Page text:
Saturday, 23 January 2021

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The 'Jellyfish' women join hands with the Smurfs for clean beaches

Jellyfish marglyttur

One of the first things you encounter when you swim in the sea are jellyfish. The second, however, is most likely made of plastic. The jellyfish meet plastic when a group of Icelandic women who call themselves the 'JellyFishwill swim over the English Channel in early September to highlight plastic pollution in world seas.

"When you swim in the sea you become extremely conscious of the health of the oceans, says Brynhildur Ólafsdóttir, one of the Jellyfish. "That is the reason why we want raise consciousness on plastics in the oceans.“

Anticipating the International Coastal Clean-up Day 21 September, the Icelandic women will swim a relay across the 34 kilometres that divide the United Kingdom and France between Dover and Calais. Weather permitting, they will cross what has been called "the Everest of the swimming world“ in 14-16 hours this 4 September. Average temperatures in the English Channel in September is 16 degrees, but the 'Jellyfish' are used to colder seas around Iceland, typically averaging only 12 degrees.


 Blai forsetiThe Jellysfish, Tómas Knútsson of the Blue Army and the President of Iceland, Mr. Jóhannesson after an afternoon of beach-clean up on the southern coast of Iceland.


The 'Jellyfish' will also raise funds for the so-called Blue Army, an NGO, that has cleaned beaches in Iceland for the past 24 years.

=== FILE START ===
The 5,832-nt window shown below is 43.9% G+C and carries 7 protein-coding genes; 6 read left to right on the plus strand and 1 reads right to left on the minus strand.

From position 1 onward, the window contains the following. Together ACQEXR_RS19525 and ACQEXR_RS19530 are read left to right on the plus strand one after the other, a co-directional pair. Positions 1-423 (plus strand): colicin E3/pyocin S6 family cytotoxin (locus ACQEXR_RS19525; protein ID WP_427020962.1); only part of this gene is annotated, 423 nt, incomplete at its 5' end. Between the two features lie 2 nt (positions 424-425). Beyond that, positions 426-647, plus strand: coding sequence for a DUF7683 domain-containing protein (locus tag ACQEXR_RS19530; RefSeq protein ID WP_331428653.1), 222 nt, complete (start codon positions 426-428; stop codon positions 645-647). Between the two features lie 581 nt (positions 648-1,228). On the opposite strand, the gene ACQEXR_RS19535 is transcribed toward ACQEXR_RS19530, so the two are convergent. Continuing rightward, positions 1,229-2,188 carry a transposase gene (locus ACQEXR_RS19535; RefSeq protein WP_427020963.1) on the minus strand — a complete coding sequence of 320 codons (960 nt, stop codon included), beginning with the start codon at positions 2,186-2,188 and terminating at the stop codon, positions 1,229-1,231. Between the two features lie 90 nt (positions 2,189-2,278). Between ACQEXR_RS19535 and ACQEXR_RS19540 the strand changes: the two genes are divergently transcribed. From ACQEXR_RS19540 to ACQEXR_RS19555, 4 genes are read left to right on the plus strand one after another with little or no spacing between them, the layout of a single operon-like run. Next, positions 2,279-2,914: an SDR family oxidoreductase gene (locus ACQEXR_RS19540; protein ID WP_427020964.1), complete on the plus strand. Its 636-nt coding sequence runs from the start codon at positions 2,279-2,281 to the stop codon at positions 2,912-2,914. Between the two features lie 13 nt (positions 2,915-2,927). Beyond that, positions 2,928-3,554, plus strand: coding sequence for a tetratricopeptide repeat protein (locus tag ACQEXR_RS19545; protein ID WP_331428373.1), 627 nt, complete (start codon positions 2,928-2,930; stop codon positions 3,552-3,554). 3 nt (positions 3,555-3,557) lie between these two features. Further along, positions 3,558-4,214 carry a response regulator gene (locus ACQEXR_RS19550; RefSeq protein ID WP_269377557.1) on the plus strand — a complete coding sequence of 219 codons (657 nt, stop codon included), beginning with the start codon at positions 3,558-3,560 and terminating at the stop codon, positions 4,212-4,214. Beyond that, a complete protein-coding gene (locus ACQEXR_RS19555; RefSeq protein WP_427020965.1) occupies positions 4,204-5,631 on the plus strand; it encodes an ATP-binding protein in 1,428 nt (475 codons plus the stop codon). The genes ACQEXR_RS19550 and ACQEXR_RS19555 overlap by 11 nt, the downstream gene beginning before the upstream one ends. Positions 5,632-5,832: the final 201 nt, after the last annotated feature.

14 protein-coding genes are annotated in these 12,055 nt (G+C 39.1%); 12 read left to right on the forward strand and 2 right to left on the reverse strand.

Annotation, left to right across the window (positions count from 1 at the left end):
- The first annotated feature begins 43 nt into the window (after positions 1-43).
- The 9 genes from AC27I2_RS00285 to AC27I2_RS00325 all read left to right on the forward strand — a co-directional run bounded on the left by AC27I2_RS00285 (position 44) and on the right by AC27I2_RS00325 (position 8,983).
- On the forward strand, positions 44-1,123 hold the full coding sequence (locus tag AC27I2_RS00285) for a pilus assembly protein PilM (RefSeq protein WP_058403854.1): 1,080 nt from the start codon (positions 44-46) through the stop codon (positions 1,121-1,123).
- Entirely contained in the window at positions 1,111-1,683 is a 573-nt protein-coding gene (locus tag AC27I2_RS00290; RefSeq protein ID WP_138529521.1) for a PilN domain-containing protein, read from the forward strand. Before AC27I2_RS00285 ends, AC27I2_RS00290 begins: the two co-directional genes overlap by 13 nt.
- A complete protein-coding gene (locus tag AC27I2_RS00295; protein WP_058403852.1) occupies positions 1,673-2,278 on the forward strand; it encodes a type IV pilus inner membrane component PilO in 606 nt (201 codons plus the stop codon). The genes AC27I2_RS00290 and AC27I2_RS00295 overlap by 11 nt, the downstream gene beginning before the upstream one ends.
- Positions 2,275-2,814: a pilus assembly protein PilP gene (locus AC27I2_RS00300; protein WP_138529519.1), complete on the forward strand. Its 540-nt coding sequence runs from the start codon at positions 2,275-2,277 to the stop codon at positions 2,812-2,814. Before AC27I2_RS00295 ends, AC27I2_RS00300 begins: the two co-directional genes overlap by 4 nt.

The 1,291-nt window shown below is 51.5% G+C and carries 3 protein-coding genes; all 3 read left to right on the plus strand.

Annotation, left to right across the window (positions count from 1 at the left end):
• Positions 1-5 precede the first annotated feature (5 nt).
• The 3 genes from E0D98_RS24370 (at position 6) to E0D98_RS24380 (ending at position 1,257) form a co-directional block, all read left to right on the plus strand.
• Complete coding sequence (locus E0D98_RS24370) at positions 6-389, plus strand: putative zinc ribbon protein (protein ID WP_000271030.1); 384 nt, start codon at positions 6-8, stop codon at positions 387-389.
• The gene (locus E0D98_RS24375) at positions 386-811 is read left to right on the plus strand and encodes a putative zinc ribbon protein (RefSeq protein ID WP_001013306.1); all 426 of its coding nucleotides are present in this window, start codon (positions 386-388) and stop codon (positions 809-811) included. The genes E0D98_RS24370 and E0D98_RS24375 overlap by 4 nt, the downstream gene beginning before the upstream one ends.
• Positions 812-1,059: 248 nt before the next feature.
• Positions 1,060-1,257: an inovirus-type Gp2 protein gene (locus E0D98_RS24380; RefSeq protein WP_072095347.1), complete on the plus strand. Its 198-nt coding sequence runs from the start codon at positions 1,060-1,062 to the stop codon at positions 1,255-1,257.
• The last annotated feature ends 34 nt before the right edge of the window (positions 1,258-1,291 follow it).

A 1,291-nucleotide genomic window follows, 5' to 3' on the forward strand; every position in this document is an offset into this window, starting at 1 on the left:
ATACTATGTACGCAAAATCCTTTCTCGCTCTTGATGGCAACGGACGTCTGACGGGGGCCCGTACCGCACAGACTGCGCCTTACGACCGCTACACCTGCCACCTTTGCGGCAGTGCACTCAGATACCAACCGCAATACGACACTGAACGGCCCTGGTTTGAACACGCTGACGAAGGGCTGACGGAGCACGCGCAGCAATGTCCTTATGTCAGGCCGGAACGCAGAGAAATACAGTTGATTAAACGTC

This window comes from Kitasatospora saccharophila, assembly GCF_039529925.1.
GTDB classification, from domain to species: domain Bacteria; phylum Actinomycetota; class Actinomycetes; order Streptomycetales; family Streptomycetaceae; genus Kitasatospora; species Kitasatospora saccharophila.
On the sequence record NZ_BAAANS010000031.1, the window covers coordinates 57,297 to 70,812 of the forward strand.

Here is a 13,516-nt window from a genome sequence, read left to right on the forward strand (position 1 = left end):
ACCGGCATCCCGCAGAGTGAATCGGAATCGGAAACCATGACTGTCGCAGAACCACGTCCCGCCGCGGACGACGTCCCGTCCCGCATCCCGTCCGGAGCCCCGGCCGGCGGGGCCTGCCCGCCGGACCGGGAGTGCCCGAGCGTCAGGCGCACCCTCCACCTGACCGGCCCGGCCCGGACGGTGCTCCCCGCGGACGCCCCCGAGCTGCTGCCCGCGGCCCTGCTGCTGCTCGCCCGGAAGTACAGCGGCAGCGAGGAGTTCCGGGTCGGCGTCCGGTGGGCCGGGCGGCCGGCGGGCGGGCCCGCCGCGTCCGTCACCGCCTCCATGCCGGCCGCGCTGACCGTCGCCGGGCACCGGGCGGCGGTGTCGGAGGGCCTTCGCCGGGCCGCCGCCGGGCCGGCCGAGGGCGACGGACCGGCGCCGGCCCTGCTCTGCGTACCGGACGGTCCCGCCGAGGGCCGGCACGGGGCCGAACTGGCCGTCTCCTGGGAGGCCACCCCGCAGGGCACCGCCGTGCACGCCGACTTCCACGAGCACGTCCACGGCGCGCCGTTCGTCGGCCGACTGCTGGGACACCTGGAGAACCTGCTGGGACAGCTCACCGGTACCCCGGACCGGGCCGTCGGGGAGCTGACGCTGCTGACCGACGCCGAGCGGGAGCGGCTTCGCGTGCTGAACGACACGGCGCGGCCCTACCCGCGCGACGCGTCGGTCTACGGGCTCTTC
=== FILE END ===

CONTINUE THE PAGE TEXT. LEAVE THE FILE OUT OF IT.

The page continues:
Last week they joined forces with the Blue army to clean a beach on the south-coast of Iceland and were joined by the President of Iceland, Mr. Guðni Th. Jóhannesson, who told reporters that plastic pollution was one of the biggest global challenges.

UNRIC, the United Nations Regional Information Centre in Brussels, is a partner of the Jellyfish and the Blue Army in their efforts to raise consciousness of clean seas.

This year the European Union has joined forces with the United Nations Information Centres to organise beach clean-up events together with local organisations, schools and youth associations.

The #EUBeachCleanup campaign invites citizens everywhere to participate in local beach clean-up actions. On 21 September 2019, we will worldwide celebrate the International Coastal Clean-up Day. No matter how young or old, or wherever you are, you can contribute to making our ocean healthier.

This year the Belgian comic-book characters 'The Smurfs' will partner on the campaign. They have since their creation in 1958 been a universal symbol of optimism and friendship who live in harmony with nature and bring happiness to children and grownups across the world. The Smurfs are official campaign partners of the #EUBeachCleanup and the Sustainable Development Goals.


 Smurfs UE


The European Union is leading the global fight against marine litter and has recently agreed legislation to curb single use plastics, especially those items that are most commonly found at the beach. In addition, the legislation focuses on lost fishing gear, which accounts to some 27% of all beach litter.

The UN Sustainable Development Goals (SDGs) are the blueprint to achieve a better and more sustainable future for all. They address the global challenges we face, including those related to poverty, inequality, climate, environmental degradation, prosperity, and peace and justice. SDG 14 sets objectives for sustainable use and conservation of the ocean.


For more information:

Climate Action Summit 23 September 2019


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